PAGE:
Beiratsbeschluss Louis Rothschild, 18.8.2000, URL: (19.7.2022).
Beiratsbeschluss Louis Rothschild, 10.4.2002, URL: (19.7.2022).
Beiratsbeschluss Louis Rothschild, 28.6.2006, URL: (19.7.2022).
Beiratsbeschluss Louis Rothschild, 24.6.2009, URL: (19.7.2022).
Beiratsbeschluss Louis Rothschild, 11.9.2009, URL: (19.7.2022).
Beiratsbeschluss Louis Rothschild, 15.6.2018, URL: (19.7.2022).

Historisches Museum der Stadt Wien/Wiener Stadt- und Landesbibliothek (Hg.), Die Restitution von Kunst- und Kulturgegenständen im Bereich der Stadt Wien 1998–2001, Wien 2002.

Landessammlungen Niederösterreich, Peter Zawrel, Objekte aus den Sammlungen Alphonse und Louis Rothschild im Niederösterreichischen Landesmuseum,  unveröffentlichter Sachverhalt, 15.3.1999.

Karin Leitner-Ruhe/Gudrun Danzer/Monika Binder-Krieglstein (Hg.), Landesmuseum Joanneum Restitutionsbericht 1999–2010, Graz 2010.

Restitution des Tiroler Landesmuseums Ferdinandeum, November 2021, URL: (5.7.2022).


Christie's, Kingstreet, London, Works of Art from The Collection of The Barons Nathaniel and Albert von Rothschild, 8 July 1999.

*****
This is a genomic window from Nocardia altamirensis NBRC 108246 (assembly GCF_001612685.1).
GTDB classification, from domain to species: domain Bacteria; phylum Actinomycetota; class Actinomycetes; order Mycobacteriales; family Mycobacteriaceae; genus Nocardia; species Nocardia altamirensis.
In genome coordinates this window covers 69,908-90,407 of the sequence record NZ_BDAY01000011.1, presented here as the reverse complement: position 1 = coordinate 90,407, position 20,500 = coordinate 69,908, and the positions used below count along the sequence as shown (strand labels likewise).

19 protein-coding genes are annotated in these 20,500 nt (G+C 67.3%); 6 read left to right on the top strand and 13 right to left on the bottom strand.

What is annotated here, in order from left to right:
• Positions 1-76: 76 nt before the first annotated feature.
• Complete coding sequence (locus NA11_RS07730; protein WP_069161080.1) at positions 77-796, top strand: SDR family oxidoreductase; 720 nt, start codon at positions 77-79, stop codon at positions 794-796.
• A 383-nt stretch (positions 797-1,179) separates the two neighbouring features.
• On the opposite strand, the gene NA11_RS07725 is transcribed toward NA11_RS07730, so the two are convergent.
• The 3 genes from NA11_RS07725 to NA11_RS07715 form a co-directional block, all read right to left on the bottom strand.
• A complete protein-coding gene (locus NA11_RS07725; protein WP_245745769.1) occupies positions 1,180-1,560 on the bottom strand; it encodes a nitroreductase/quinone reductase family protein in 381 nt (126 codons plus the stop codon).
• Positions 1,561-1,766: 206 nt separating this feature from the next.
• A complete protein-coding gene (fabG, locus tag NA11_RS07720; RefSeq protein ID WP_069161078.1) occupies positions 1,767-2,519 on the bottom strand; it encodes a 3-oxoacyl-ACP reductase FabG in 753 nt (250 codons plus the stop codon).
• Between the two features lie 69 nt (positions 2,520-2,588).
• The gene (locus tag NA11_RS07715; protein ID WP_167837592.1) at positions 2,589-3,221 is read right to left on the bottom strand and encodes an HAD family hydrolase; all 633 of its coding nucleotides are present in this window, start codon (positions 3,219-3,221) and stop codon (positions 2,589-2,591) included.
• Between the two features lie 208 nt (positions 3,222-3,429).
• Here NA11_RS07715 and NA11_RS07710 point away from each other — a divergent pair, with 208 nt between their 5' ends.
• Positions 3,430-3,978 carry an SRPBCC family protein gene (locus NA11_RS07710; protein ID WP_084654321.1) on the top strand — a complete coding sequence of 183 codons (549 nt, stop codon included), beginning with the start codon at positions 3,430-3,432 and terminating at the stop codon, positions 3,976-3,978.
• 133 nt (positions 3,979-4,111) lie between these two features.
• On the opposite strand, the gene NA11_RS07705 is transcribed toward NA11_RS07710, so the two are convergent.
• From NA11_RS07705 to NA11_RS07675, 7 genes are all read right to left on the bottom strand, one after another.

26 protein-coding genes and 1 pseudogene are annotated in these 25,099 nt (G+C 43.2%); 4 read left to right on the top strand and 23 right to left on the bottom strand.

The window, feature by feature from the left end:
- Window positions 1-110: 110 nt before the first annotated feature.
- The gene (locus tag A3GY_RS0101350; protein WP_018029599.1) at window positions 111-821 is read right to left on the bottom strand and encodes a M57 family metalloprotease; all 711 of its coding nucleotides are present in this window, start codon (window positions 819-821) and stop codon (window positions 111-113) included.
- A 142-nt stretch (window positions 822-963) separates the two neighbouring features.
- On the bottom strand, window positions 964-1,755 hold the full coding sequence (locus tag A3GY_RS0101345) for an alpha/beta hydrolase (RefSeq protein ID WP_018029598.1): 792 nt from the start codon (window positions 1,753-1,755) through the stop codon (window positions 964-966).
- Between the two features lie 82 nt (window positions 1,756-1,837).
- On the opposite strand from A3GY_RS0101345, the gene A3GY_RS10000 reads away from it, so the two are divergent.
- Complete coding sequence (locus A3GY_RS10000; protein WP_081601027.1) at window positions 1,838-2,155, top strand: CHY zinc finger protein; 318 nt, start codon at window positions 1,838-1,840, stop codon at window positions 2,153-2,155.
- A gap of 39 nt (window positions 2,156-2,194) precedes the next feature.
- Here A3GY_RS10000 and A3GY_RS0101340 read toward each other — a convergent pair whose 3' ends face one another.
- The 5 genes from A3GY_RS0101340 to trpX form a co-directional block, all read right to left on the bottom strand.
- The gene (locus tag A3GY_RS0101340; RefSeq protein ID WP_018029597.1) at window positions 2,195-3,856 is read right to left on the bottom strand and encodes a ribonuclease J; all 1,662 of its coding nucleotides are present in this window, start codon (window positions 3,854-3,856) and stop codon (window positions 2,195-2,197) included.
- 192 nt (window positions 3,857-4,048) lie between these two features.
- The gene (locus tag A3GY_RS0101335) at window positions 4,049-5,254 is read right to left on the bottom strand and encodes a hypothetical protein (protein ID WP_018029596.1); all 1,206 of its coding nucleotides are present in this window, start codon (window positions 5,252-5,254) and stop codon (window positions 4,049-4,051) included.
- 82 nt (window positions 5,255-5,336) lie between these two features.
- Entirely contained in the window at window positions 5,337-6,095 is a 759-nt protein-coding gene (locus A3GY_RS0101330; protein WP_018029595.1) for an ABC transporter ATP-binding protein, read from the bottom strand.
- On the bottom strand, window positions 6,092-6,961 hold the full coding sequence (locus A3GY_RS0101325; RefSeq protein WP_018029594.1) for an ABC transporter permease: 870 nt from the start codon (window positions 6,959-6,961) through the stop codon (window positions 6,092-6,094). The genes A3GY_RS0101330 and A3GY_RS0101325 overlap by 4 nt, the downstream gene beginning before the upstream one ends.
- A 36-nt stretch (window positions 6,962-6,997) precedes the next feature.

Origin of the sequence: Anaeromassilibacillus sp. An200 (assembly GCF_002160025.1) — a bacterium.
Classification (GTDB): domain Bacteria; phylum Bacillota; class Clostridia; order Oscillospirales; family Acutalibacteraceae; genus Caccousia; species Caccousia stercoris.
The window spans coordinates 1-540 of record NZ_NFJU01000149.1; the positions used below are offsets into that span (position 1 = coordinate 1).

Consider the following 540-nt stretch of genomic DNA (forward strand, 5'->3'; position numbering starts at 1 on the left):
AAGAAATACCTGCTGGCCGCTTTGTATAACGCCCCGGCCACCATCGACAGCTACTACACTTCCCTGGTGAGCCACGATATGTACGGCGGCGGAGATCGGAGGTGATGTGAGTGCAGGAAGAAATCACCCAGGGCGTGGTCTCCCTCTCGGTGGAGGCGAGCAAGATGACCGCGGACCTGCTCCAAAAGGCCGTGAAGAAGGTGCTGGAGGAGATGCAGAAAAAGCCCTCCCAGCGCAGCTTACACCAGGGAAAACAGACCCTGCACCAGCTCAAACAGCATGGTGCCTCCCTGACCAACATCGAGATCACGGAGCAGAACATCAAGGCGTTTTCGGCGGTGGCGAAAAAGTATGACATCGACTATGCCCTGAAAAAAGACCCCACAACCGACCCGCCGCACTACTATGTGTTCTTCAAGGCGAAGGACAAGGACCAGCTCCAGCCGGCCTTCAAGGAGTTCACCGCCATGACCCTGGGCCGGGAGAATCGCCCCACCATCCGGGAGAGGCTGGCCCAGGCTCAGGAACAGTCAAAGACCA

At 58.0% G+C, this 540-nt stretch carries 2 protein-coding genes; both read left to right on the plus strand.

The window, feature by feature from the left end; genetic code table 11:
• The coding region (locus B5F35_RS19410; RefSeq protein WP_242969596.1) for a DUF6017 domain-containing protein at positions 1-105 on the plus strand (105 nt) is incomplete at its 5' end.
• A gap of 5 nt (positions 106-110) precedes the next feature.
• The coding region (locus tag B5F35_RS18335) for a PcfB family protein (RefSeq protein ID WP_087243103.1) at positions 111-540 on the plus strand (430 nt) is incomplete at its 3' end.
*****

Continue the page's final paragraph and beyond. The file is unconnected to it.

Felicitas Heimann-Jelinek, Von Arisierungen und Restituierungen. Zum Schicksal der Rothschild’schen Kunst- und sonstigen Besitztümer in Wien, in: Theodor Brückler (Hg.), Kunstraub, Kunstbergung und Restitution in Österreich 1938 bis heute, Wien-Köln-Weimar 1999, 76–90.

Gabriele Kohlbauer-Fritz/Tom Juncker (Hg.), Die Wiener Rothschilds. Ein Krimi/The Vienna Rothschilds. A Thriller, Wien 2021.

Felicitas Kunth, Die Rothschild'schen Gemäldesammlungen in Wien, Wien-Köln-Weimar 2006.

Sophie Lillie, Was einmal war. Handbuch der enteigneten Kunstsammlungen Wiens, Wien 2003.

Frederic Morton, Die Rothschilds. Porträt einer Dynastie, Wien 1992 (erste Auflage 1961).

N. N., Erster Besuch in der Wiener Rothschild-Galerie. Die größte Privatsammlung des Dixhuitième, in: Neues Wiener Journal, 1.11.1930, 13, URL: (6.4.2022).

N. N., Rothschild, Louis Nathaniel Freiherr von, URL: (6.4.2022).

N. N., Louis Nathaniel Rothschild, URL: (6.4.2022).